MORAGA -- If you think sex trafficking is something that only happens in distant lands, think again.
The average age of girls prostituted in the United States by pimps is 12. The San Francisco Bay Area is one of three locations in California topping the FBI's high-intensity trafficking list. Of the 30 girls recently protected in a Northern California safe house, five of them were previously sold for sex by their peers or boyfriends. One of the largest sex trafficking cases in local history came out of Livermore. Domestic slavery has been reported in Walnut Creek.
Those are the messages two local women, Brenda Hepler, founder of End Child Prostitution and Trafficking (ECPAT-USA)'s "TassaTag," aimed at sex tourism, and Kathy Wilson, spokeswoman for New Day for Children, brought the Orinda-Moraga-Lafayette Branch of the American Association of University Women's monthly meeting this past week. It shed light on the global and local realities of children sold and exploited in the burgeoning sex trade.
"Police departments, even a few years ago, had very little awareness about this issue in America," Wilson says. "When we opened New Day three years ago, people didn't even believe this was happening. Their reaction was, 'If this is real, why isn't it in the media?' "
The answer is complicated, as suggested by the conflict between Wilson's requests to protect the location and specific details of the rescue center and boarding school and
"We rely completely on groups like the Junior League of Moraga, who have made us the beneficiary of this year's home tour, plus business sponsorships and individual donations," she says.
Wilson has seen the age of New Day clients plummet, as the "demand for fresh-faced, sweet, young girls increases.
"It's less risk and more profitable than drugs," she explains. "Crime groups and cartels are moving children along the same channels as drugs. With drugs, once they're gone, you have to procure more. With these girls, you can sell them over and over."
Calling the explosive numbers a "modern day resurgence of slavery," Wilson offers another shocking statistic: the average age of boys starting to watch pornography is 8 years old.
"The Internet is game-changing," she states. "(Boys) are inundated with sexual images -- it's so beyond sneaking a peek at a Playboy magazine."
Hepler, who was swept into one-woman activism after attending a United Nations Human Rights conference in 1993, took her expertise as a travel agent and designed the bright, hand-woven "TassaTag" luggage tags. Made by women at the Regina Center in Thailand, these luggage tags raise awareness, provide employment (and child care) for rural women in a country hard-hit by the sex trade industry and serve as an icon for ECPAT-USA's Code of Conduct.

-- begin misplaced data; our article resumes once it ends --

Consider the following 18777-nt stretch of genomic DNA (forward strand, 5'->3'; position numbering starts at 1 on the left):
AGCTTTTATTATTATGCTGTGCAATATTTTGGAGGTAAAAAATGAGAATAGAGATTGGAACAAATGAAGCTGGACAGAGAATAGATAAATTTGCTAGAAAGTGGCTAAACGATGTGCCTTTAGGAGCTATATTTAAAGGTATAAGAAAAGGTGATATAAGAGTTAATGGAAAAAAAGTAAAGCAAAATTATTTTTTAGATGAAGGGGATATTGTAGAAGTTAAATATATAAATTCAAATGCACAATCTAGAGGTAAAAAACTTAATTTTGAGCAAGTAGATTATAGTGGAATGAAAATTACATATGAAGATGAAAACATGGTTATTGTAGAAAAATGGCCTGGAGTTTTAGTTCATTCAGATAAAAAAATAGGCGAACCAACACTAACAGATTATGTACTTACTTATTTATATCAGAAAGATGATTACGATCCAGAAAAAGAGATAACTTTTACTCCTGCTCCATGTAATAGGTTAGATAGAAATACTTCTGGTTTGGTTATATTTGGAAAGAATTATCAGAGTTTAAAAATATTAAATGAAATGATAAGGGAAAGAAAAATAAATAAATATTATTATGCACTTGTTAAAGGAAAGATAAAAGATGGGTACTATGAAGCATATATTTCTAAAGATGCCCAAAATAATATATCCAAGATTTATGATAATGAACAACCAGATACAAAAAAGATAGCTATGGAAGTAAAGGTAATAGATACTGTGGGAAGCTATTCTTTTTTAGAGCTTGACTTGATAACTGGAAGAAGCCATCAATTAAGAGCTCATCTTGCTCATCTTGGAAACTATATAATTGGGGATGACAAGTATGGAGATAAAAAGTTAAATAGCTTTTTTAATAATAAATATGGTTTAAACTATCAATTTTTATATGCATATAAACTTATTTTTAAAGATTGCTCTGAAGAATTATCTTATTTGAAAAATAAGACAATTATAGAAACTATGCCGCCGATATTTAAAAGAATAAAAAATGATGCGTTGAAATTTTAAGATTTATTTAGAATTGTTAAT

"We focus on the United States and also, the places where American tourists tend to go," explains Hepler. "Sex tours -- where 25 percent of the people, mostly men, are Americans or Canadians -- go all around the world. Getting hotels to sign the Code of Conduct means they won't turn a blind eye to the situation."
During the first five years after introducing the code, Hepler says ECPAT-USA gained only five signatories. "This year, we're up to 12, so we've had a great increase in participation," she says.
Signing the code commits a hotel or travel establishment to developing a corporate policy against the commercial sexual exploitation of children and training staff to recognize and act against sex tourism.
Each TassaTag bears a number on the back, a direct link for reporting suspicious activity.
"Prevention is key," Hepler insists. "The code and the tag allow people to become a voice. No one person is going to be the silver bullet against child sex trafficking. It takes everyone."
Hepler and Wilson support California's Proposition 35, a recently passed measure approving tougher sentencing for human traffickers. With naysayers warning the increased fines and prison sentences may lull Californian's into thinking the matter is resolved, the two women suggest the skirmish will raise awareness.
Says Hepler, "As long as it's considered a first step toward getting children into safe harbor, I'm in favor of Prop 35."